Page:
But I doubt that you want to enter a complicated command line just to copy or move a folder from your Linux compute to your Mac or the other way. No, you want a file manager that recognizes SSH and SFTP connections. And Finder just won’t cut it.

Now you may already own a suitable browser. Do you own the Forklift file manager or the Commander One Pro file manager? They’ll do it.

If not, go here to the Filezilla Web site to download the donationware Filezilla SSH/SFTP browser. it works with macOS 10.7 and up.

You will run an installer to set it up. Beware of bundled crapware. They are a non-profit and have to pay the bills somehow. So they agree to bundle software with it that you have the chance to forgo. So be careful. It’s not destructive malware, but you don’t need the Yahoo Search Engine replacing what you already use in your browser.

So start up the Filezilla browser. I’ll explain it to you.

Filezilla before logging into your Ubuntu Linux machine

You need to enter the connection information first.

The Host Bar settings explained

The host is the Ubuntu Linux computer’s name or its Web address.

The username is your Linux user’s name.

Your password is your Linux password.

The port for SSH and SFTP connections is port 22.

The Quick Connect drop-down menu is for previous connections.

So enter in those four pieces of information and press the ENTER key. You should see Filezilla connect to your remote (even if it’s just sitting next to you) Linux machine in the dialog box below displaying status:

Successful login from Mac to Ubuntu Linux machine

Below the status line on your left-hand side is the two panes showing your local directory. In my case, it’s my Music directory or folder.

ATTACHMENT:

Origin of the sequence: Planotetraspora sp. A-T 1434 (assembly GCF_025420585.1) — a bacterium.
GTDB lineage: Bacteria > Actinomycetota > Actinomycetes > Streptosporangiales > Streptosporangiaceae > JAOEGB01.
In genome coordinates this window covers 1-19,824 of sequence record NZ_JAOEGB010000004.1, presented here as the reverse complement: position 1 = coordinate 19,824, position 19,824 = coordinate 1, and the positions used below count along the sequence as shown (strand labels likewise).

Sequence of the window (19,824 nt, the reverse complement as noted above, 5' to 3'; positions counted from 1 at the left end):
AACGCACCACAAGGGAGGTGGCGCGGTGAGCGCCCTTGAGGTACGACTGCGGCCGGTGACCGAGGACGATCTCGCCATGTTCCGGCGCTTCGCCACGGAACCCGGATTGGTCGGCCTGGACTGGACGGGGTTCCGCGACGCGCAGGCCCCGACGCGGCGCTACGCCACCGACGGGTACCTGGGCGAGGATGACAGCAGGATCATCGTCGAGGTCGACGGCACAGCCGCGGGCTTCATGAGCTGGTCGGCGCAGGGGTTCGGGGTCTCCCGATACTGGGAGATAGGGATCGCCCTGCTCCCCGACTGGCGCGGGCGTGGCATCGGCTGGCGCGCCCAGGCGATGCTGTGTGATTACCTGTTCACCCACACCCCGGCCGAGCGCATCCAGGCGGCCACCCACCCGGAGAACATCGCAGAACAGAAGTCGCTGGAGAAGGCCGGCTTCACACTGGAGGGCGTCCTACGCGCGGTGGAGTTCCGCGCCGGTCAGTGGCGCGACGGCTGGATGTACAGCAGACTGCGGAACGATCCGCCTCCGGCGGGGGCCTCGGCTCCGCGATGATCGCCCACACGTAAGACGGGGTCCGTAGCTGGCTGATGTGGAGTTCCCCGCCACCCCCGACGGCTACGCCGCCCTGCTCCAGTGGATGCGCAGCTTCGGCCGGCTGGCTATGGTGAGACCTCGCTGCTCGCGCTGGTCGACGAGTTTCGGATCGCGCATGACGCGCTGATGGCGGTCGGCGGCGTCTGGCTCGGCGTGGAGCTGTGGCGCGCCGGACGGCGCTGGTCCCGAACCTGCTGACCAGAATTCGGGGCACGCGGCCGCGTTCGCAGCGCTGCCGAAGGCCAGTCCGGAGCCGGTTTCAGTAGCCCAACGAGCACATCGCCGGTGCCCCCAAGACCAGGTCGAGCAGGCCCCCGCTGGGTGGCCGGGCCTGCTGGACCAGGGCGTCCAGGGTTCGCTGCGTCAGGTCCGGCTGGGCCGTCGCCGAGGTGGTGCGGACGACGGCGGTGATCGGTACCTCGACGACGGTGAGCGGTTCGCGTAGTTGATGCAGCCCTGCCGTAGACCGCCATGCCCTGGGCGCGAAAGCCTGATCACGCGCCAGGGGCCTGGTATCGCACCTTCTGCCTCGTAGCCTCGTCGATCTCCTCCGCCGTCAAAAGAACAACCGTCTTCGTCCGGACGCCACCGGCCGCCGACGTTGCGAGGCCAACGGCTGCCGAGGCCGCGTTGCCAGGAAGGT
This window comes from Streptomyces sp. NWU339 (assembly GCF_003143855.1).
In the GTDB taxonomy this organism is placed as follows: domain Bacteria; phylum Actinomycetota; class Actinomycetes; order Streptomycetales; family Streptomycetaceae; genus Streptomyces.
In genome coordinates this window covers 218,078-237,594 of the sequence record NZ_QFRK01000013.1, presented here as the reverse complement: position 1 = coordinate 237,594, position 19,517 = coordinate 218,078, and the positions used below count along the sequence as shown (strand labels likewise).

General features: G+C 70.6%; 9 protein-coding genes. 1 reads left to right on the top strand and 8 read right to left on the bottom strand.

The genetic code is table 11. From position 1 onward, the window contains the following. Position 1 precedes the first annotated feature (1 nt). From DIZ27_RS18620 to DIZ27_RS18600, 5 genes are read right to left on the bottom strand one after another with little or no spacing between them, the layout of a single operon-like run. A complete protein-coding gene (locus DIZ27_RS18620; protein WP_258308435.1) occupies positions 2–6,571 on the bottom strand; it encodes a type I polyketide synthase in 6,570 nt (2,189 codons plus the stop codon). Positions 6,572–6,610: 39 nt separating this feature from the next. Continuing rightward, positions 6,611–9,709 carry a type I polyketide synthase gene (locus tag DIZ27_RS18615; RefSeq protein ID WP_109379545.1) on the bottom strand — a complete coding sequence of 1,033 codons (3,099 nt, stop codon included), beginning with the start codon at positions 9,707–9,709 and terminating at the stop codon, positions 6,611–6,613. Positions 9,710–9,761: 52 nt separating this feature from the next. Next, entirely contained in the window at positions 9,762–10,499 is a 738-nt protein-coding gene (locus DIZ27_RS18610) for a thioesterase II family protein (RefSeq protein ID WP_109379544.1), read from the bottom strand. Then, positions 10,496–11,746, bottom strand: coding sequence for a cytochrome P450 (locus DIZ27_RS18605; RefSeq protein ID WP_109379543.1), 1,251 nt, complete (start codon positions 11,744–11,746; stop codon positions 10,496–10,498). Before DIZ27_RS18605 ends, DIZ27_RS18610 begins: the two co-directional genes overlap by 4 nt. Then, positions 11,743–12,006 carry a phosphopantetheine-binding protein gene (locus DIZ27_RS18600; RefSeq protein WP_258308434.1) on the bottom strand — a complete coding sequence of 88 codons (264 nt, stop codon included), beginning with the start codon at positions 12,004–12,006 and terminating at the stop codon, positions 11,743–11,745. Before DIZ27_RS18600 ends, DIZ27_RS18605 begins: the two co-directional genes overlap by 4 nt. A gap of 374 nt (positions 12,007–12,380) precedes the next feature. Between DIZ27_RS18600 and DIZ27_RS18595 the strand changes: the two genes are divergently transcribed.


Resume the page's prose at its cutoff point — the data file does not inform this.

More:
On your right-hand side is your remote directories listing. Now it will show your visible and hidden files and folders, so you may want to scroll down until you reach the directories or folders that you recognize.

Now just drag and drop files between the two directories. It’s that simple.

That’s a brief lesson in how to use Filezilla. As I said, it’s donation-ware, so if you like it, give a few dollars to the cause.

You can find tutorials for more advanced aspects of Filezilla on the Web. Just search for them by typing in Filezilla Tutorial into your Web browser’s address bar.

Why I said this was a future-proof method of connecting your Mac and your Linux machine.

Apple plans to replace its creaky file system, HFS+, which they’ve used for 30 years, with the new and shiny Apple Filing System (APFS). They also plan to deprecate and eliminate the Apple Filing Protocol, which Netatalk currently depends on.

I would speculate that Netatalk, under very active development, will adjust to this change when bringing out new products. So don’t panic.

I will further speculate that Apple will NOT replace the SSH and SFTP protocols. So you’ll still have those to use when connecting your Mac to your Linux machine. So this article will remain valid for some time to come.

I don’t know about Apple’s plans for Apple Filing Systems, other than what I read at AppleInsider and If you know more than I do, please tell us about it in the comments.

Now on to Part III, where I tell you about a simple way to network your computers using the Dukto file transfer program and the Synergy mouse and keyboard sharing program.

Tom Briant

Editor, MacValley Blog